LONDON: Many global commodity markets fell this week as traders worried that the Cyprus situation would reignite the eurozone's sovereign debt crisis and dent global demand for raw materials. However, precious metal gold won ground as many investors sought a safe place to park their cash.
"Gold prices have firmed as events in Cyprus have unfolded this week, but the base metals complex and oil prices have come under pressure," said Barclays analyst Suki Cooper.
"A recovery in investor risk appetite is passing commodities markets by. The growth outlook is still not strong enough to support the kind of broad-based pick-up already seen in many other asset classes."
Cyprus is locked in emergency talks with a troika of lenders to save the eurozone member's banking system and economy in general from ruin, and the option of a tax on bank deposits back on the table.
The European Union has given Nicosia until Monday to raise 5.8 billion euros ($7.47 billion) to unlock loans worth 10 billion euros or face being choked from European Central Bank emergency funding in a move that would bankrupt the island.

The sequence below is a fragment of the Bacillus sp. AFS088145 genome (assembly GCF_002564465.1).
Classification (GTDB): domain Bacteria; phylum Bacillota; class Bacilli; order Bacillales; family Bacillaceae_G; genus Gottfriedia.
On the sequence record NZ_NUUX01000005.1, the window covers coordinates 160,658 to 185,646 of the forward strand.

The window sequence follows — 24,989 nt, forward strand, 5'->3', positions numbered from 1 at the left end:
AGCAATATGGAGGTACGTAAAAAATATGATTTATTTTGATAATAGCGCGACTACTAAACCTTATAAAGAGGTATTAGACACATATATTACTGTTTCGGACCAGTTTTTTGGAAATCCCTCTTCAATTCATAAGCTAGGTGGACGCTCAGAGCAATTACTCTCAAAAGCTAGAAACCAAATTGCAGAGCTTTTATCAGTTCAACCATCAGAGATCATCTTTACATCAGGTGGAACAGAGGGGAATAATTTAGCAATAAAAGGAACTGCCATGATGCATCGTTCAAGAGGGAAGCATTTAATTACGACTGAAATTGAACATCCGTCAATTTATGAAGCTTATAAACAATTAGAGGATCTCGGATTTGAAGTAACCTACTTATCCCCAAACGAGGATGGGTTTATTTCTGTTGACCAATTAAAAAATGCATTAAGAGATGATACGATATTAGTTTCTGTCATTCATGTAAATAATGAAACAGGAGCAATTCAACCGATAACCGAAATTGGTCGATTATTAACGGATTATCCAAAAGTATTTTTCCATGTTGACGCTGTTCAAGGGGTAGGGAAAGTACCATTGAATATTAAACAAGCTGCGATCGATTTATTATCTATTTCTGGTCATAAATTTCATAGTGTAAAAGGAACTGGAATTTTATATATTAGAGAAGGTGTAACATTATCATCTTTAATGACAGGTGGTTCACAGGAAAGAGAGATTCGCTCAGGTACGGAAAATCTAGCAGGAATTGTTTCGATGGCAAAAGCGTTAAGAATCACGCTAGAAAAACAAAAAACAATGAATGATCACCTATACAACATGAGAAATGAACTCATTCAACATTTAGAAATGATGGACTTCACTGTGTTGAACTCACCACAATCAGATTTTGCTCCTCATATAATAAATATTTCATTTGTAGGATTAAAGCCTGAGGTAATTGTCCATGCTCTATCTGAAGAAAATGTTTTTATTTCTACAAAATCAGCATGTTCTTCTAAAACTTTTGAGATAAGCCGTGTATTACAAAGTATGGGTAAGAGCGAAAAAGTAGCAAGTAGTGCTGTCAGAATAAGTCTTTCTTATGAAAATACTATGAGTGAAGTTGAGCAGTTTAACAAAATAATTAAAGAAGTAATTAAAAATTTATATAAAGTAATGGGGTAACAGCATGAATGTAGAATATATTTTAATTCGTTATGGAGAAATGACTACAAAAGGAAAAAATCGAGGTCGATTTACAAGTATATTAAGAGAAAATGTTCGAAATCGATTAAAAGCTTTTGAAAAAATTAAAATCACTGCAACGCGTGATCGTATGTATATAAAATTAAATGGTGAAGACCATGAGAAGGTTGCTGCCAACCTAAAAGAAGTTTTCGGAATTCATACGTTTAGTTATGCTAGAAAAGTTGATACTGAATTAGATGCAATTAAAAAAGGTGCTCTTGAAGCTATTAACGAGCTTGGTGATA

OIL: World crude prices sank as fears intensified over Cyprus. The market also fell as traders banked profits despite strong manufacturing data in China, which is the world's biggest consumer of energy.
The European Central Bank warned on Thursday it was ready to pull the plug on emergency funding for Cyprus banks as the island's politicians scrambled to raise billions of euros to head off financial meltdown.
In another blow to sentiment, the eurozone Purchasing Managers' Index (PMI), published by London-based Markit, showed that the German economy was starting to be affected by the problems in the rest of Europe and that the French slowdown was accelerating.
Overall the eurozone PMI, a leading indicator of growth, fell to four-month low of 46.5 points in March against 47.9 in February.
"Concerns about demand for oil intensified following the release of disappointing eurozone PMI readings and after the ECB issued an ultimatum to Cyprus to come up with a bailout plan by Monday or else it would suspend its provision of emergency liquidity," said GFT analyst Fawad Razaqzada.
Prices had rallied in New York on Wednesday after the US Department of Energy reported an unexpected decline of 1.3 million barrels in oil stocks in the week ending March 15.
That confounded market expectations for a large gain of 1.7 million barrels, suggesting stronger-than-expected demand in the United States, which is the world's top crude consumer.
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